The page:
The invention is illustrated by the drawings in which- FIGURE 1 depicts an enlarged fragmentary section through a plastic sheet suitable for use with our invention.

FIGURE 2 depicts an enlarged fragmentary section of another form of plastic sheet suitable for use with our invention.

FIGURE 3 shows a section through a mold into which has been draped or vacuum formed the sheet depicted in :FIGURE 1.

FIGURE 4 shows a section through the mold as placed in the microwave oven.

FIGURE 5 shows a section through a foamed laminated article made according to our invention.

FIGURE 6 is a flow diagram showing the steps in the process.

The skin may consist of a thermoplastic sheet material which is in the form of an unsupported or supported sheet or alternatively the skin may be made from neoprene, rubber or any other suitable material. IIt may consist of one or more layers which may be of similar or dissimilar compositions and where there are more than one layer, one or all of the layers may be impregnated with the additive. Thus the skin may include an adhesive layer which may serve to join the layers together or alternatiyely the adhesive may be used to improve adhesion between the skin and the foamed layer. Where an adhesive is used we have found that it is often convenient to incorporate in this a suitable additive rather than one of the other layers of the skin to produce the desired effect.

Preferably, according to our invention, only that surface layer of the skin which is adjacent to the foamed layer has incorporated in it an additive which absorbs microwaves so that heat is generated in only this surface layer of the skin. It has been found that with this arrangement heat losses from the periphery of the foam may be prevented and yet very little heat is conducted to the mould. As a result of this the mould remains cool and a further moulding operation can be carried out as soon as a previous one has been completed. Thus where a multi-layer 3 skin is used it is preferred that only the layer of skin in immediate contact with the foam is impregnated. When the layer of the skin adjacent to the foam is an adhesive layer, then it is preferred that only the adhesive layer is impregnated.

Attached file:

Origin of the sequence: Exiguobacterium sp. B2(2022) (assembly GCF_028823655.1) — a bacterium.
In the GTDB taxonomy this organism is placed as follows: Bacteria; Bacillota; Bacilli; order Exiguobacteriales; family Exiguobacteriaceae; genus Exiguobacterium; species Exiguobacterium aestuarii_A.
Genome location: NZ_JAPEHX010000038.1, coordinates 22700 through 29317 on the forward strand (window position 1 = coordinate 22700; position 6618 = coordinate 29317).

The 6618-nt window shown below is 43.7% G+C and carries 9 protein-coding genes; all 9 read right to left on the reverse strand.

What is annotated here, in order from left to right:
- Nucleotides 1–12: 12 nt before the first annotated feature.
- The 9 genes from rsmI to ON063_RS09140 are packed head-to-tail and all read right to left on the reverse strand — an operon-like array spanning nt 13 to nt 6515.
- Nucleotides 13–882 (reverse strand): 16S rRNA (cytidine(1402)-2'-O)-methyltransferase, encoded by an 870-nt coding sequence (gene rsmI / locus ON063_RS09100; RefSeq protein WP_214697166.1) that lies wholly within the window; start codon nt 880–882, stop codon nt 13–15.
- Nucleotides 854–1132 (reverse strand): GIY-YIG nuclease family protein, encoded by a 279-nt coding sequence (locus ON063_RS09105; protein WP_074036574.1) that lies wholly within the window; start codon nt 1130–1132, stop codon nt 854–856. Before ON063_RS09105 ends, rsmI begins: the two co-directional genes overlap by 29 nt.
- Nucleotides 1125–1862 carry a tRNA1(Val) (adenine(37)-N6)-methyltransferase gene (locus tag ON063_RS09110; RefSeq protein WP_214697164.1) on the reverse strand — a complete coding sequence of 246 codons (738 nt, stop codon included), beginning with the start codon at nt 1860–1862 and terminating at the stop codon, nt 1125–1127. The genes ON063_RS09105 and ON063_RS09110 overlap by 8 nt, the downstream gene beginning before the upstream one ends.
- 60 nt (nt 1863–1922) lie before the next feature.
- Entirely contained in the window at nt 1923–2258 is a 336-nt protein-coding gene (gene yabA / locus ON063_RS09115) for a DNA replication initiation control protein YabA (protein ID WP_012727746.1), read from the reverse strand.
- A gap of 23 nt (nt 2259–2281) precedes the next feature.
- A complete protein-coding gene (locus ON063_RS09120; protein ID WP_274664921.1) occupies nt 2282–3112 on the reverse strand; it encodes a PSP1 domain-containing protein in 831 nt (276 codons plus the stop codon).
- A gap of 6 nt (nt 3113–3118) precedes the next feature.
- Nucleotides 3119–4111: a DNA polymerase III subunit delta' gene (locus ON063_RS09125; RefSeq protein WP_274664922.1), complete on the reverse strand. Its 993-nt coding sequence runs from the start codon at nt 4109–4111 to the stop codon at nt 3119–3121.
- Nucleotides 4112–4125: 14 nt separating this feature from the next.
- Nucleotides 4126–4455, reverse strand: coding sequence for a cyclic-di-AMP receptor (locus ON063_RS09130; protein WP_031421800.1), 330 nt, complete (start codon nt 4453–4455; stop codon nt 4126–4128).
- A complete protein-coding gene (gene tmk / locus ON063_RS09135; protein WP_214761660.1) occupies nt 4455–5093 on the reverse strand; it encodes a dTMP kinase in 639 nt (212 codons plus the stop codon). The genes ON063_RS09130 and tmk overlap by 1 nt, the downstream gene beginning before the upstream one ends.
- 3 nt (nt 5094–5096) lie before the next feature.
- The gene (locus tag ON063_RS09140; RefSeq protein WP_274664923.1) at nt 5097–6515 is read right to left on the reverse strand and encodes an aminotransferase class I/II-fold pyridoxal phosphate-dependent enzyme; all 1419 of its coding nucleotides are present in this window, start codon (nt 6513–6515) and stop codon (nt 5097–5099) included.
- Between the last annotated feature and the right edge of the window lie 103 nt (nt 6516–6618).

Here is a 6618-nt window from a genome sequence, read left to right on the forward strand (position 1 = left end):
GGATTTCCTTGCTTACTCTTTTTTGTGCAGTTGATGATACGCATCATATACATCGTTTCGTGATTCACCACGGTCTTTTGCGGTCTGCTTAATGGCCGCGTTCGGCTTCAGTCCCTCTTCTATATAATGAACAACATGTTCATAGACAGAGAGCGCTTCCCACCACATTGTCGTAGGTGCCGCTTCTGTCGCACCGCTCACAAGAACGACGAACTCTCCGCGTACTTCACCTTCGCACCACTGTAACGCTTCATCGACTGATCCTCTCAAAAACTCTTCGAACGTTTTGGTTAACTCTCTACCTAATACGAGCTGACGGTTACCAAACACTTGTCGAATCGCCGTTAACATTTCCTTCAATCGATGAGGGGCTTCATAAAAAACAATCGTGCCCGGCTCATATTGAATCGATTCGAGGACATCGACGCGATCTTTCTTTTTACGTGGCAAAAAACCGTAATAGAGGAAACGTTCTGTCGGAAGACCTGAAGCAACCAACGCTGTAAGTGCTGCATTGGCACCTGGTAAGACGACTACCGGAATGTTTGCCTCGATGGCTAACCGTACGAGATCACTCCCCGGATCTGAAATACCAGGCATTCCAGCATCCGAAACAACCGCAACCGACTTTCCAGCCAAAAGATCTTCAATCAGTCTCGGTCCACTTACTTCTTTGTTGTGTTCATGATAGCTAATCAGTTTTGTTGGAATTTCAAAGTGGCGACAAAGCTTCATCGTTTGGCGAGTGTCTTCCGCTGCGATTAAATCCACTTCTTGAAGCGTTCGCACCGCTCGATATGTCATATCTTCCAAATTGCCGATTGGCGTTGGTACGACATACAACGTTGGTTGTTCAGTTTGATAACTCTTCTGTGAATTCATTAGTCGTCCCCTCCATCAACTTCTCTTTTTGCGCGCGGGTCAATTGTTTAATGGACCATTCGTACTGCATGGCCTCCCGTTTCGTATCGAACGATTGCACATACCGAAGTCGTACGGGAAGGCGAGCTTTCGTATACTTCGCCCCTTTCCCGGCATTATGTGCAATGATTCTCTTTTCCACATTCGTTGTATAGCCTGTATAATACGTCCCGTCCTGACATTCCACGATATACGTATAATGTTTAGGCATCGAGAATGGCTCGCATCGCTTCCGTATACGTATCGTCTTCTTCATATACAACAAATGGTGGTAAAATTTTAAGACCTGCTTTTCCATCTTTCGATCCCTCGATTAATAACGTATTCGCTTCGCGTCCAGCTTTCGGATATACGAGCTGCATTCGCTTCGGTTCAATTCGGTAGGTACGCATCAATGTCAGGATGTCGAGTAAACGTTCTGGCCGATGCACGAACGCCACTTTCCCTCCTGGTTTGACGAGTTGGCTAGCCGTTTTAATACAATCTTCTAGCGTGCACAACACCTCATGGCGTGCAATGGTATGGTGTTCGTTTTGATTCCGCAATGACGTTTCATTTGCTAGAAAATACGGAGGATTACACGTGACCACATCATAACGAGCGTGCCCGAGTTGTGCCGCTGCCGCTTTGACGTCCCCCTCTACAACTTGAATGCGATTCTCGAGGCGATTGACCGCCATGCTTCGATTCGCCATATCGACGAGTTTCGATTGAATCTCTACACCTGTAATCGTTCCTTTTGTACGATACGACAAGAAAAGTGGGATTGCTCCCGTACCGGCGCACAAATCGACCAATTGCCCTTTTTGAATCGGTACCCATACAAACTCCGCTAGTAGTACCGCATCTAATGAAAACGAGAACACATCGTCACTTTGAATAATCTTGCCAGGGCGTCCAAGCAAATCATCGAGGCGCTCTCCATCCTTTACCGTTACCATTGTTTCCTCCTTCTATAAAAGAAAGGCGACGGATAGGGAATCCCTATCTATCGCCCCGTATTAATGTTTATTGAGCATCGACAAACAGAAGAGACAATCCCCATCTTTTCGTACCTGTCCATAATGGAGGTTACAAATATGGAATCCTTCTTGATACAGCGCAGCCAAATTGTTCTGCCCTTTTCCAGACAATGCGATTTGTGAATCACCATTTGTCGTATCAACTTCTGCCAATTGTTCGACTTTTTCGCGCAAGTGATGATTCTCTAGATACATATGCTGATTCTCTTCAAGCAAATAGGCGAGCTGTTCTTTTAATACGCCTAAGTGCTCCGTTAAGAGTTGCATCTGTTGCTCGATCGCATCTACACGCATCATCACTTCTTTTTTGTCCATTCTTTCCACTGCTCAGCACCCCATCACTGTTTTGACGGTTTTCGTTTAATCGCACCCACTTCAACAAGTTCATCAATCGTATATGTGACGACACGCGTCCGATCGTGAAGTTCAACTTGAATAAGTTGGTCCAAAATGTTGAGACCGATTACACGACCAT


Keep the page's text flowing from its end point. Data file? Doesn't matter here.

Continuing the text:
Any material which has the property of absorbing microwaves with the generation of heat may be used as an additive but such material must of course be compatible with the other constituents of the skin layer involved. Examples of suitable materials are finely divided carbon, finely divided iron powder, finely divided iron oxide, barium sulphate and barium titanate. In the case of iron the form known as carbonyl iron is particularly suitable this form having a particle size in the range 5-7 microns.